Exercise, good sleep help support brain health

Alicia Colombo

Regular exercise supports a healthy body and mind, but sleep deprivation may undo those mental benefits.

A recent study conducted in England shows that adults age 50 and older who are active but get less sleep had faster cognitive (mental) decline. After 10 years, the cognitive function of active older adults with inadequate sleep was equal to that of their inactive older-adult counterparts.

“Our study suggests that getting sufficient sleep may be required for us to get the full cognitive benefit of physical activity,” said lead author Dr. Mikaela Bloomberg of University College London (UCL) Institute of Epidemiology & Health Care. “It is important to consider sleep and physical activity together when thinking about cognitive health. Regular physical activity may not always be sufficient to counter the long-term effects of lack of sleep.”

According to the researchers, getting an average of six to eight hours of sleep per night and higher levels of physical activity were linked to better cognitive function. At the beginning of the study, participants who were more active showed better mental function, no matter how long they slept. However, this changed over the 10-year study period, with those sleeping fewer than six hours having a more rapid mental decline over time.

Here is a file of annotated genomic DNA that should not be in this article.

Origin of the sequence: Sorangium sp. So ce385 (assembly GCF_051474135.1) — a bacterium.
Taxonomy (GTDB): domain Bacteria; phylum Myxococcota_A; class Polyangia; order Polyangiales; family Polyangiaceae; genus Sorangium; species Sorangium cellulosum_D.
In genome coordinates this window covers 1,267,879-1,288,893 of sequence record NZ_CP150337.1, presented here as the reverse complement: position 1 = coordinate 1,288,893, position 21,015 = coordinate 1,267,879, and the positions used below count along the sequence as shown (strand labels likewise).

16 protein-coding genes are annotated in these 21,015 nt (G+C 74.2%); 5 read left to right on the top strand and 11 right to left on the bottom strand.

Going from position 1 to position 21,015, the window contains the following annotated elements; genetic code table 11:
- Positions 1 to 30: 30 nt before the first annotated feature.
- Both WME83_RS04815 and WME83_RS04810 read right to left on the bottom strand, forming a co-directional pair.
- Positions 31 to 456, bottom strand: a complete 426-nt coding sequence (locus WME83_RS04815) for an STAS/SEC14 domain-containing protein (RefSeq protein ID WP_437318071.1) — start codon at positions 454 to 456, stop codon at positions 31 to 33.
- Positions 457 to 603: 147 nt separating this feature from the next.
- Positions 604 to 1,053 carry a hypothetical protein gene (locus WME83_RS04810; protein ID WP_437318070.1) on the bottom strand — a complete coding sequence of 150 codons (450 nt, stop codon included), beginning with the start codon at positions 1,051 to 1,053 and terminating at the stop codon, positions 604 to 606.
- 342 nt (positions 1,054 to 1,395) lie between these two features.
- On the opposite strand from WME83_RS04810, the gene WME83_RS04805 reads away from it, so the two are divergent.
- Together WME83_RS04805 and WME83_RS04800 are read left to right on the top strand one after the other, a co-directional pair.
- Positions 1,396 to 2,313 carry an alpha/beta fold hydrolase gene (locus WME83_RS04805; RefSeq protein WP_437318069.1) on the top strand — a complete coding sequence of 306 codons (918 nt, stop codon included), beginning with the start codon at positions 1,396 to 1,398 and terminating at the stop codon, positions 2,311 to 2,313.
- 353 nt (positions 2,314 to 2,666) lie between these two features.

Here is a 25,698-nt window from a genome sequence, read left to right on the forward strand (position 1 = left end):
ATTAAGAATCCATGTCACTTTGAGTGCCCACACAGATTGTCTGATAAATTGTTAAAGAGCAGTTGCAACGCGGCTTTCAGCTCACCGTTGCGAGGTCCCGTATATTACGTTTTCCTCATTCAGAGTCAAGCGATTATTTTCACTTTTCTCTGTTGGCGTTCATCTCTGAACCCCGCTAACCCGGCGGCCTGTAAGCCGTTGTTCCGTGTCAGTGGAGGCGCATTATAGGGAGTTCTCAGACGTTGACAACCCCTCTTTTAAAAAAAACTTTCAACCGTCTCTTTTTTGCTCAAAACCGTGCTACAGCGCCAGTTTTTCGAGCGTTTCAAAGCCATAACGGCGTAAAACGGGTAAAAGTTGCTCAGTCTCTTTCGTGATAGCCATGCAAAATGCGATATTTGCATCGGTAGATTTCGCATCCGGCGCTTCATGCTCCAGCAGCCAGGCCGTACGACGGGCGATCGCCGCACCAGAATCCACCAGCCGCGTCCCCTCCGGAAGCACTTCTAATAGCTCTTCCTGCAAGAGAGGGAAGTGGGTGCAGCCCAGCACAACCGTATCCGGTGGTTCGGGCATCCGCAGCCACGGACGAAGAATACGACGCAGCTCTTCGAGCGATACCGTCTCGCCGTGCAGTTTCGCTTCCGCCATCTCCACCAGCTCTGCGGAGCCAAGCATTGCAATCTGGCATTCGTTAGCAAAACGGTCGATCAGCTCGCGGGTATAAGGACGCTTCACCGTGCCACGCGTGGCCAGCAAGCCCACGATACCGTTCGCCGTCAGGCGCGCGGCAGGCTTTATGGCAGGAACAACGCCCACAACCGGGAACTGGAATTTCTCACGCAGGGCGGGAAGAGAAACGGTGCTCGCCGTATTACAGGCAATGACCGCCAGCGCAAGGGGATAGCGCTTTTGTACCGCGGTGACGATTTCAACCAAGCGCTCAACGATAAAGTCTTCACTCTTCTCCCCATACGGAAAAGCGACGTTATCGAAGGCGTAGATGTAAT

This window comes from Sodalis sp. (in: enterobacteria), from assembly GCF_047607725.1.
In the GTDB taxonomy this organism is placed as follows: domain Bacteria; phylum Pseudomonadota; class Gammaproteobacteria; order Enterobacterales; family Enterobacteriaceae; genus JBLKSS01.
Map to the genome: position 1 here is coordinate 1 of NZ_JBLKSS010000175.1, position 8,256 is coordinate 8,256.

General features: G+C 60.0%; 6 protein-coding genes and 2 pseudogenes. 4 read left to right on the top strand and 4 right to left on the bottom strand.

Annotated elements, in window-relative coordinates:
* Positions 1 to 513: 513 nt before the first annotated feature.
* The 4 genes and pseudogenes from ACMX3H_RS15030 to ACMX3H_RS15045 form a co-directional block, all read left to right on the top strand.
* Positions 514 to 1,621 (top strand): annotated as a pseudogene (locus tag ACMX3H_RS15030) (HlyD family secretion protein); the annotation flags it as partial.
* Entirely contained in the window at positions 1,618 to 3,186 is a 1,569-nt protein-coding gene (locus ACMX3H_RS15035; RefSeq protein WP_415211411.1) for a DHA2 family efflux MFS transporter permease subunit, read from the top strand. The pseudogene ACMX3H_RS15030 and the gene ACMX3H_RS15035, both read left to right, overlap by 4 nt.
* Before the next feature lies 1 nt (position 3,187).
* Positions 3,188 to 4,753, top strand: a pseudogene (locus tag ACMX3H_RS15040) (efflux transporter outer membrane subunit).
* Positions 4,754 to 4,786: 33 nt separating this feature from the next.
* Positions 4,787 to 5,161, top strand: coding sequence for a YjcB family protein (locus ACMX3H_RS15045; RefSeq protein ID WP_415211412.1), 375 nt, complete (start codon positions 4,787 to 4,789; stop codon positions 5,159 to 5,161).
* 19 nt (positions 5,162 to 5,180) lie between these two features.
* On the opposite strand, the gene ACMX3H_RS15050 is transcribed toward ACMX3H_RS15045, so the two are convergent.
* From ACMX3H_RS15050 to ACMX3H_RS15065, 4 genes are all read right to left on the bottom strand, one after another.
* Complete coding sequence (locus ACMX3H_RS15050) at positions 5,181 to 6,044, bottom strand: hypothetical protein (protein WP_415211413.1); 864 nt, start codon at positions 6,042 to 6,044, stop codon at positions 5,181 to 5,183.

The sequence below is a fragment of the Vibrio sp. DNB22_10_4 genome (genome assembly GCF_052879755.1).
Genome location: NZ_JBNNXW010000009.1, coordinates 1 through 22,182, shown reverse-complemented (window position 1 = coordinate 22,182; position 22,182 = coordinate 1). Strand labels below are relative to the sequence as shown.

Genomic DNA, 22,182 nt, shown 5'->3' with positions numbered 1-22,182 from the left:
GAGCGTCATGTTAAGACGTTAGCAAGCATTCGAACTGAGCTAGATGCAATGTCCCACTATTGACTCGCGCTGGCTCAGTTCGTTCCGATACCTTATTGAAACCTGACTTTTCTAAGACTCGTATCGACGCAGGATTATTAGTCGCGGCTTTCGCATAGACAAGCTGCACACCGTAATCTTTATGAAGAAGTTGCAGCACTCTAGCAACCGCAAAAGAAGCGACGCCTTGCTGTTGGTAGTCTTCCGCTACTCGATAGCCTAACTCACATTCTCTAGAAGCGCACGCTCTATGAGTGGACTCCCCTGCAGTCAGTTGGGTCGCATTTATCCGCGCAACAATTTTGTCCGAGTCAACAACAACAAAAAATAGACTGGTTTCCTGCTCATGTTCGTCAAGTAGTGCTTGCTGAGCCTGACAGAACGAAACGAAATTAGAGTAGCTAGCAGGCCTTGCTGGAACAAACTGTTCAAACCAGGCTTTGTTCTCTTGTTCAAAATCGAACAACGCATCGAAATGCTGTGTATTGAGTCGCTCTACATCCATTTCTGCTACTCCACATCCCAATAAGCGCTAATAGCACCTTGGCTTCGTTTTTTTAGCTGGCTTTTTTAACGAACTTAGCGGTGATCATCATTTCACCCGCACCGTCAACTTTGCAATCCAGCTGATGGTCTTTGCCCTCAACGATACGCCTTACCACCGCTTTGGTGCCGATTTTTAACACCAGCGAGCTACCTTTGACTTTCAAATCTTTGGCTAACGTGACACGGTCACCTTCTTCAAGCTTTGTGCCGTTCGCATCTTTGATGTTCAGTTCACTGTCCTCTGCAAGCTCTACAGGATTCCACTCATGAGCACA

This mental decline was present for study participants aged 50-69. However, participants 70 and older maintained the mental benefits of exercise even with shorter sleep.

“It is important to identify the factors that can protect cognitive function in middle and later life, as they can serve to prolong our cognitively healthy years and, for some people, delay a dementia diagnosis,” said study co-author Andrew Steptoe of the UCL Institute of Epidemiology & Health Care. “The World Health Organization already identifies physical activity as a way to maintain cognitive function, but interventions should also consider sleep habits to maximize long-term benefits for cognitive health.”

Good sleep habits can help to improve or maintain your sleep health. Some tips include going to bed at the same time each night; making your bedroom quiet, dark and comfortable in temperature; removing electronic devices from the bedroom; and avoiding large meals, caffeine or alcohol before bedtime.


Source: HealthDay News

Categories: Health Milestones eNews

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